Man freed from jail after gun law ruled unconstitutional - FOX 32 News Chicago

Edward Hambrick freed from jail after gun law ruled unconstitutional

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CHICAGO (FOX 32 News) -

Prosecutors say they've dismissed all charges against at least 103 defendants arrested for illegal gun possession in Chicago.

The State Supreme Court recently ruled that part of local gun laws to be unconstitutional. Still, a spokeswoman for State's Attorney Anita Alvarez said that anyone found carrying a firearm could still be charged with a crime.

Since FOX 32 News first reported last Thursday on the Illinois Supreme Court ruling, we've been pressing Alvarez and Chicago Police to explain their policy. On Wednesday night, a spokesperson said, "It would not be prudent for citizens to carry loaded firearms in public, whether they possess a valid Firearm Owners ID card or not. As for whether these cases would result in criminal charges...I would only say that we would evaluate any individual incident on a case-by-case basis."

One of those watching closely is Edward Hambrick.

"Just being in my own bed, in my own family home, the house I grew up in, it feels great!" Hambrick said after being freed from Cook County Jail.

Edward Hambrick also enjoyed choosing his own clothing Wednesday, something he could not do in 14 months at the Cook County Jail. He was locked up longer than some convicted of violent crimes, though authorities said the 40-year-old computer programmer's record is completely clean. He was among four defendants freed from the jail overnight.

State's Attorney Anita Alvarez dropped gun possession charges against 103 defendants Tuesday. The Illinois Supreme Court last week ruled the gun possession charges they all faced were based on a law that is unconstitutional.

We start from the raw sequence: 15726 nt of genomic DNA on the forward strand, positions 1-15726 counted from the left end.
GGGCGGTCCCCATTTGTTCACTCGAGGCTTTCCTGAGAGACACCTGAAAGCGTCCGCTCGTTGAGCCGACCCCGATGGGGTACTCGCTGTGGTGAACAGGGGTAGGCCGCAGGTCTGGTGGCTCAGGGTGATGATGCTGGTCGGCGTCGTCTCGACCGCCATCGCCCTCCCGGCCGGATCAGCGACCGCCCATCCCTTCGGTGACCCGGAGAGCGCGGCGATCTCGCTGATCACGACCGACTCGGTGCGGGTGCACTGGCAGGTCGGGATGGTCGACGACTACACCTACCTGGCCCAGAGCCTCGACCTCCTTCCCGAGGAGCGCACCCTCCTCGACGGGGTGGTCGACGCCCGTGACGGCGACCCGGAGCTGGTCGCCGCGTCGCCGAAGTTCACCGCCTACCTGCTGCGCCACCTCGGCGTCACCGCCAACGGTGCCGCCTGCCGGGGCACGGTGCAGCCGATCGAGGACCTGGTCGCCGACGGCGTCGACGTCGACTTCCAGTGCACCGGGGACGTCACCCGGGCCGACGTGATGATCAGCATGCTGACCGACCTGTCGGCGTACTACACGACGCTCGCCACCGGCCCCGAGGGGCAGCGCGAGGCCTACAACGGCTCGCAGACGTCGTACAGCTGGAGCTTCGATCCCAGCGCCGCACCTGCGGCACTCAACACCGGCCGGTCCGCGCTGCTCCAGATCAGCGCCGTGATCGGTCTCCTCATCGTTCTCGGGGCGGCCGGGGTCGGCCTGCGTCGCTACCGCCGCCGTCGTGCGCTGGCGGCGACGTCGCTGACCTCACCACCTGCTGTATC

"Everything is pretty much destroyed," Hambrick said of being locked up. "But that's -- I can rebuild the financial stuff and make arrangements to make payments on my debt. But one thing I can't recover is the time I spent in jail."

The unanimous State Supreme Court ruling that freed Hambrick essentially agreed with a Second Amendment argument he'd been making since July 2, 2011, the night Chicago Police pulled him over near 79th and Ashland because he was allegedly not using a seatbelt. Hambrick told them he had a firearm. When they took his chrome .45 caliber Taurus handgun, he admits becoming belligerent and lecturing the cops on his rights as an American citizen. Later, when he tried to file criminal charges against the arresting officers and the Circuit Court Judge hearing his case, the judge revoked Hambrick's bond and ordered a psychiatric evaluation. He was found to be sane, but as his case bounced through three courtrooms, no new bond was ever set. Hambrick's mug shot from 26 months ago indicates he lost a lot of weight while in Jail, refusing even to consider pleading guilty to any charge, despite pressure from some in his family.

"At times, they didn't understand why I didn't just give in and cop out just to get my freedom," Hambrick recalls. "I'd like to show them some appreciation for standing by me after all this time."

Hambrick said he may yet go back to court, as a plaintiff. He objects to the fee the State of Illinois plans to charge for a concealed carry permit and may sue to reduce or eliminate it.

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